Goodness

Antonia Windsor

 UK Theatre Network

I didn’t make many notes when I saw Goodness at the Traverse Theatre, because I spent much of the time with my knuckles in my mouth trying not to make a sound as I sobbed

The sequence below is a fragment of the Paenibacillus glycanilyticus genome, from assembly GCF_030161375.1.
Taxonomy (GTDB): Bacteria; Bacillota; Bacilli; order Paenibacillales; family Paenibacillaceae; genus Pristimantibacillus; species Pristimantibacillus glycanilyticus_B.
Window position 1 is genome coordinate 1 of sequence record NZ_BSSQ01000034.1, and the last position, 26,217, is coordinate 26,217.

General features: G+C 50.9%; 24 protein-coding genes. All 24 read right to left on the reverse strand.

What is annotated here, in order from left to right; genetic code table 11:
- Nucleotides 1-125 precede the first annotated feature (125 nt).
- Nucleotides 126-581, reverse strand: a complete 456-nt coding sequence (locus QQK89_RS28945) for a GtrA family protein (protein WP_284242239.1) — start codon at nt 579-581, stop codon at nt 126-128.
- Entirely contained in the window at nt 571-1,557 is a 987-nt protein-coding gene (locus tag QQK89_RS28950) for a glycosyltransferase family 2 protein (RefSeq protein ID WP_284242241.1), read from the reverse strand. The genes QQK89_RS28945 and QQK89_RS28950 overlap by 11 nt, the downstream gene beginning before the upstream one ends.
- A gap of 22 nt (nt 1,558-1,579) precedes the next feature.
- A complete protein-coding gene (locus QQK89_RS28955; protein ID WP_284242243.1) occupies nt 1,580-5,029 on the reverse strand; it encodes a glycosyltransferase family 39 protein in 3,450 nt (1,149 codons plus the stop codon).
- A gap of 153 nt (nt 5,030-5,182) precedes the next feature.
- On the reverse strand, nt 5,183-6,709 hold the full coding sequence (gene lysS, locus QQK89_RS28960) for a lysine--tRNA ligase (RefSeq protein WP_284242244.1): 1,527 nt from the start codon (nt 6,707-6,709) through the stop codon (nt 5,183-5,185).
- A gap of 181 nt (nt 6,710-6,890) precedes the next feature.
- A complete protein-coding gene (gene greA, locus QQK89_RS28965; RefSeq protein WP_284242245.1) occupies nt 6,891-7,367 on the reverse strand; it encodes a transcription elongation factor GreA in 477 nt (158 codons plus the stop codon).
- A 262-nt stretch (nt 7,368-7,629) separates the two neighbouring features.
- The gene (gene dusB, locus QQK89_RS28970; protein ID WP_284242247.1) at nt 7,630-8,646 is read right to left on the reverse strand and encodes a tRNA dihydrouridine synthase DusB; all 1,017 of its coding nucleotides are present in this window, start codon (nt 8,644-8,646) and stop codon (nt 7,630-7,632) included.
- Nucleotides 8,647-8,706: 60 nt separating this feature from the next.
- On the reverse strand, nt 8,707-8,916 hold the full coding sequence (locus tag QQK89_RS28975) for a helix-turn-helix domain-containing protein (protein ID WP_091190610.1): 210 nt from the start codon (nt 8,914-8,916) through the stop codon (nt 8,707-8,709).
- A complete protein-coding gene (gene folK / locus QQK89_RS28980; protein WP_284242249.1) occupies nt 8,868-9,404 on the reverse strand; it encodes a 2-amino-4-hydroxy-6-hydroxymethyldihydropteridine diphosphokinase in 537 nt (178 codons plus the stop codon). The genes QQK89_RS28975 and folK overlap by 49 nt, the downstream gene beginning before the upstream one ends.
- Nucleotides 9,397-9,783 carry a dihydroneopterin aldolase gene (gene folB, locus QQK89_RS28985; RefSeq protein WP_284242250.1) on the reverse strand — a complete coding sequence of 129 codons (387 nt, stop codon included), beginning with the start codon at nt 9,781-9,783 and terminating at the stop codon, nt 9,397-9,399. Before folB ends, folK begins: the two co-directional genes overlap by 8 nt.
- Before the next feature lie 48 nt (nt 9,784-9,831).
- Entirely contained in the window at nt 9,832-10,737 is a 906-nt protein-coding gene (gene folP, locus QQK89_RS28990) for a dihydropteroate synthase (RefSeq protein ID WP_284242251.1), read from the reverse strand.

silently. This is an incredibly moving piece of theatre about our ability as human beings to turn love into hate and good into evil. In fact, it is a stunning piece of theatre directed by Ross Manson that is thoroughly modern in conception but which draws on age-old theatrical devices such as the use of song and a chorus. The play is a tour de force of theatrical invention as the playwright as central character takes us through a story that he isn’t supposed to tell us about a genocide and murder trial in the homeland of a woman called Althea, who he met through a string of coincidences that occur during his search for justice after his wife has left him for his best friend. The characters that people the story step in and out to play out scenes as they happened, or as they are remembered, or as they are retold – we are never quite sure - and in the layers of reconstruction we begin to realise it is impossible to know the truth. There is nothing simple about this story, other than the exposure of truths we would much rather leave hidden – that an excess of love can lead to hate, and that good people can rush to do evil. Although the characters are elusive – actors slip in and out of their roles to comment on what the playwright is doing, or to become another character in the story - there is nothing detached in the performances. It is this highly talented ensemble's committed portrayal of each individual’s suffering that brought on the tears, that and the choral singing of heartbreaking laments, which are guaranteed to move you. The writing is bold and brave and intricately weaves the myriad stories together, Michael Redhill is a master craftsmen with thought and emotion as his raw materials. The close attention he pays to the personal and domestic is what makes this so much more than a story of an atrocity. In recounting the loss of her family, Althea exclaims “how is it possible that this very morning I made bread with my sister and now I wait with her in the dark?” and the present reality of the writer’s wife’s betrayal pulls us constantly back to those powerful emotions that are present in the everyday, the very same emotions that could drive us to commit an act of atrocity, or allow one happen. “What would you have done?” is the question that bounces off the walls of the theatre and ricochets inside your head long after you have left the auditorium. This is theatre that will reveal yourself to yourself, miss it at your peril.